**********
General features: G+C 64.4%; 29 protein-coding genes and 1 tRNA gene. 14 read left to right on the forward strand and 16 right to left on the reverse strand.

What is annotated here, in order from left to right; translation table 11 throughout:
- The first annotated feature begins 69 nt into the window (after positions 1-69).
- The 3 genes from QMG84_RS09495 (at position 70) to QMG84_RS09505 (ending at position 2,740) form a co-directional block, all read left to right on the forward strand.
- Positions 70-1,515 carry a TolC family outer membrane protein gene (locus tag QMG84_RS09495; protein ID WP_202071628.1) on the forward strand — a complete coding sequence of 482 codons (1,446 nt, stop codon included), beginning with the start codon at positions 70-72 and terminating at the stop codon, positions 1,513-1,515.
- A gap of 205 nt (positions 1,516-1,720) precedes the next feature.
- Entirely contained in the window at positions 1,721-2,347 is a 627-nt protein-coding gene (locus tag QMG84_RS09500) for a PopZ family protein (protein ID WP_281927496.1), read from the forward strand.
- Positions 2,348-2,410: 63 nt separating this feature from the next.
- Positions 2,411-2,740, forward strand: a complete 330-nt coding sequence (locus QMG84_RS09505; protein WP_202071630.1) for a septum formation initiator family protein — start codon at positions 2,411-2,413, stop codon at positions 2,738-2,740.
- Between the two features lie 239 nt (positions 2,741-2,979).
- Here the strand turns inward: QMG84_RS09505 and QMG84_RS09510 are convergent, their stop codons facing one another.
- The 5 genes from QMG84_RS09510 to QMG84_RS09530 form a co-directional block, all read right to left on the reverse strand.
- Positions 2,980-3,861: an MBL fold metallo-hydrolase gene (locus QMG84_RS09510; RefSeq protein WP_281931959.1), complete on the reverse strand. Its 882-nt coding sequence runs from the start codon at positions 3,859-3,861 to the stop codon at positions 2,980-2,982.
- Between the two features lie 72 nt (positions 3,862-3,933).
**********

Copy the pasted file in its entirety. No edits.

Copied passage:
General features: G+C 64.4%; 29 protein-coding genes and 1 tRNA gene. 14 read left to right on the forward strand and 16 right to left on the reverse strand.

What is annotated here, in order from left to right; translation table 11 throughout:
- The first annotated feature begins 69 nt into the window (after positions 1-69).
- The 3 genes from QMG84_RS09495 (at position 70) to QMG84_RS09505 (ending at position 2,740) form a co-directional block, all read left to right on the forward strand.
- Positions 70-1,515 carry a TolC family outer membrane protein gene (locus tag QMG84_RS09495; protein ID WP_202071628.1) on the forward strand — a complete coding sequence of 482 codons (1,446 nt, stop codon included), beginning with the start codon at positions 70-72 and terminating at the stop codon, positions 1,513-1,515.
- A gap of 205 nt (positions 1,516-1,720) precedes the next feature.
- Entirely contained in the window at positions 1,721-2,347 is a 627-nt protein-coding gene (locus tag QMG84_RS09500) for a PopZ family protein (protein ID WP_281927496.1), read from the forward strand.
- Positions 2,348-2,410: 63 nt separating this feature from the next.
- Positions 2,411-2,740, forward strand: a complete 330-nt coding sequence (locus QMG84_RS09505; protein WP_202071630.1) for a septum formation initiator family protein — start codon at positions 2,411-2,413, stop codon at positions 2,738-2,740.
- Between the two features lie 239 nt (positions 2,741-2,979).
- Here the strand turns inward: QMG84_RS09505 and QMG84_RS09510 are convergent, their stop codons facing one another.
- The 5 genes from QMG84_RS09510 to QMG84_RS09530 form a co-directional block, all read right to left on the reverse strand.
- Positions 2,980-3,861: an MBL fold metallo-hydrolase gene (locus QMG84_RS09510; RefSeq protein WP_281931959.1), complete on the reverse strand. Its 882-nt coding sequence runs from the start codon at positions 3,859-3,861 to the stop codon at positions 2,980-2,982.
- Between the two features lie 72 nt (positions 3,862-3,933).